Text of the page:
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Hub

Data Vault hubs are unique lists of business keys which:

  • Have the same meaning and grain throughout the business

  • Bind data to business processes

  • Are immutable or changes are rare

  • Should be understandable to humans

All business keys from every source system representing the same business entity are collected to the same hub if it is technically possible.

Creating a hub

Follow these steps to create a hub:

  1. Select or create a package and create a new entity, choose type HUB and physical type TABLE.

  2. Navigate to the source entity (staging table) and create an outgoing load selecting the hub as target entity.

  3. Create an entity mapping as follows:

Source attribute

Transformation

Target attribute

Notes

Business key attribute(s) in source entity.

HASH

dv_id

Map the source attribute(s) for the business key.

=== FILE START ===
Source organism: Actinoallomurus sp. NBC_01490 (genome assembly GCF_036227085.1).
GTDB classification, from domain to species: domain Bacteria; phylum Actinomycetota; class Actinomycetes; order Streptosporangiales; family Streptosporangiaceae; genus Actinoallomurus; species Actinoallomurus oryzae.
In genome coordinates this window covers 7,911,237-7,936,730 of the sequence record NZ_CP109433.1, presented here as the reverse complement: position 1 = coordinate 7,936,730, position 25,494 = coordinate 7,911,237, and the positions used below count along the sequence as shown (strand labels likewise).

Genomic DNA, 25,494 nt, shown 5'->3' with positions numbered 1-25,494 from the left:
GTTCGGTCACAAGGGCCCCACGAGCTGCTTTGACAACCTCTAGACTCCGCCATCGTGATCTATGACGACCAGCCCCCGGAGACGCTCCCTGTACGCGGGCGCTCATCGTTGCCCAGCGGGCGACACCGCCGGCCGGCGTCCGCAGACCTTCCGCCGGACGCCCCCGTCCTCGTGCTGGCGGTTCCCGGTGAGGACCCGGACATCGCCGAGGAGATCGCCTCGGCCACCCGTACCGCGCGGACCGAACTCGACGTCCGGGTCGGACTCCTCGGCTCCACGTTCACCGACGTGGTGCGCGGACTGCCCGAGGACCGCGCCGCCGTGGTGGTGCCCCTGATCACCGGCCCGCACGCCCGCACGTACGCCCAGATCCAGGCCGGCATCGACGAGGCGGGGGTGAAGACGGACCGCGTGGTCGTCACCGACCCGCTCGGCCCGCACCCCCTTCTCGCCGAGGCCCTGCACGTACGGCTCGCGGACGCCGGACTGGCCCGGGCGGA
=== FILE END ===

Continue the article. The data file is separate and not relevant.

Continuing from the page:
-

CURRENT_TS

dv_load_time

Load timestamp, does not need any modifications by default.

-

RUN_ID

dv_run_id

Run ID (see Using Run ID Logic), does not need any modifications by default.

Source name attribute in source entity.

NONE / CUSTOM

dv_source

Best practice is to have the source name as a metadata attribute on staging entities and to map it to Data Vault entities without any transformations.

Alternatively, a CUSTOM transformation can be used e.g. with a source name or an environment variable given in single quotes. However, it is best to avoid the CUSTOM transformation type if possible.

Business key attribute(s) in source entity.

DV_BUSINESS_KEY

business_key

Create a new attribute in the hub for the business key.

Map the same attributes as mapped into dv_id. DV_BUSINESS_KEY transformation contains the same transformations as HASH but without the hashing.

Use the Export SQL feature to preview entity SQL & load SQL.

Naming conventions